Thursday, August 27, 2009

Topsy Turvy


This is nuts. I can't say if it's the plotting, the stresses of month five of small-business ownership or those of life in general, but writing this novel is completely wonky.

Normally, I sweat and strain and shear gears loose in my head trying to handle sequels and quiet moments in general. It's a real effort to do my 1000+ a day, until I get to the fist fights, car chases, gun battles, etc. when the work simply flies along.

Not this time.

I've flown through these early stages. As this one's a mystery, I'm introducing suspects and red herrings, planting false leads, all that good stuff. I'm even, thanks to having a handle on my plot first, able to think about stuff like vision systems and imagery as I work.

Until I hit the Sequence 1 Climax. It's a small thing, a fist fight. It serves to:
a) establish the hero as at least somewhat tough (to qualify the later stompings he'll receive)
b) frustrate his Plan
c) show a few of his flaws and issues, and
d) wake up those readers who haven't had enough action in the last 5000 words.

Normally, I'd fly through a scene like that. Instead, it was a horrible, painful grind. Best I could manage was 200-300 words a day. For five days!

Once I got past it, I was back on 1000+. Freaking ridiculous.

At any rate, on Day, let's see.... Day 12, the New and Improved, Steam-Powered Daily Wordcount-o-Meter stands on 11,200 words. Not happy.

9 comments:

cs harris said...

Glad to hear the writing's going great.

When I hit a snarl like that, it's usually because a) I'm trying to force the story to go in a direction it shouldn't, or 2) I'm tired/distracted/worried about some life issue, or 3) it's some mysterious impasse that clears up magically in a few days. Glad to hear yours cleared up!

Barbara Martin said...

I have days where the writing snarls up, too. If it gets too difficult to come up with appropriate words, I tend to work on another portion of the manuscript that I may perceive as being easier to write. As I outline now, this makes life easier to work on sections at a time.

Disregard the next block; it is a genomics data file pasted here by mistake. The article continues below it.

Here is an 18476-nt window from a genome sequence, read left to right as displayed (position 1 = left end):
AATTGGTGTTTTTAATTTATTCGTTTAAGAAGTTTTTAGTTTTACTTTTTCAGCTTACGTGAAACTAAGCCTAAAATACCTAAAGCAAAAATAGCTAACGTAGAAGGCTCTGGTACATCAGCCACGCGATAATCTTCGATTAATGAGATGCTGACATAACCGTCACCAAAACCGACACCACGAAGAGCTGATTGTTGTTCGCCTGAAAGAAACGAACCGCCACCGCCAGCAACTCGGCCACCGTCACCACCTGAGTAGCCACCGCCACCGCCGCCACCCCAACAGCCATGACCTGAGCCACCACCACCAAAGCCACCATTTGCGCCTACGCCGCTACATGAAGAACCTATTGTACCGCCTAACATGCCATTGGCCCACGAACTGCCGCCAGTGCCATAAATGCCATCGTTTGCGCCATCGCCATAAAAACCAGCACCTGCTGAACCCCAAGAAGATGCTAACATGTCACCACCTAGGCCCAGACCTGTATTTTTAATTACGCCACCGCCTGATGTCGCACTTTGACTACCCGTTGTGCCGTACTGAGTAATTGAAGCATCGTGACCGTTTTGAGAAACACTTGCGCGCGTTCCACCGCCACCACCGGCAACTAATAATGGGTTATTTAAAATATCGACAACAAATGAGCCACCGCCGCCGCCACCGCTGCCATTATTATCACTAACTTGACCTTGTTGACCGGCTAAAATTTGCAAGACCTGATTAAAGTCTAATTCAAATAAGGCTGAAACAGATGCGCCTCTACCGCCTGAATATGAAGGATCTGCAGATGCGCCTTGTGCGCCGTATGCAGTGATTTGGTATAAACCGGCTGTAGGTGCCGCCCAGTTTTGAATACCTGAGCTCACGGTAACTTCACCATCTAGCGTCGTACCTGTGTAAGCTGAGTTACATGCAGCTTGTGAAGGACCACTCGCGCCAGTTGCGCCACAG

Charles Gramlich said...

Well, you changed your plotting habits so it makes sense the writing would be a bit different as well. I'd say go with the flow and see what happens.

Lana Gramlich said...

Hey...stop beating yourself up about it! We all have our slow, draggy moments sometimes. Were it not for that, we probably wouldn't appreciate the flying times as much. ;)

liz fenwick said...

Ditto what CS said.....Good luck rolling on.
lx

Steve Malley said...

Candy, I'm gonna go with (2). This weekend makes the second time, and right now I'm just working on a little conversation to explain why our amateur sleuth isn't calling the cops. Dead simple stuff, but again, 2-300 words a day.

That this happens in the busiest part of my work week probably has something to do with it.

Barbara, that sounds like a good idea, but I'm a 'start at the beginning and go straight to the end' type of guy. :)

Charles, you are wise beyond your years...

Steve Malley said...

Lana, you too are most wisdomous! (totally cromulent word-- spellcheck be damned!) I am rather prone to kicking my own butt over these things. Not sure why...

Liz, thanks! I am indeed rolling on, though some days are more the sound of tank treads than racing tyres... :)

Shauna Roberts said...

I have plodding days and lightning fast days, and I have no clue what causes either one.

If your word count is increasing each day, I'd consider that progress. The plodding will eventually end and then you'll be fulll throttle, smoke rising from your tracks again.

Avery DeBow said...

Those snags come with the territory. It's all about how you handle them, which you have done remarkably well.

Oh, and that blog image messed with my head.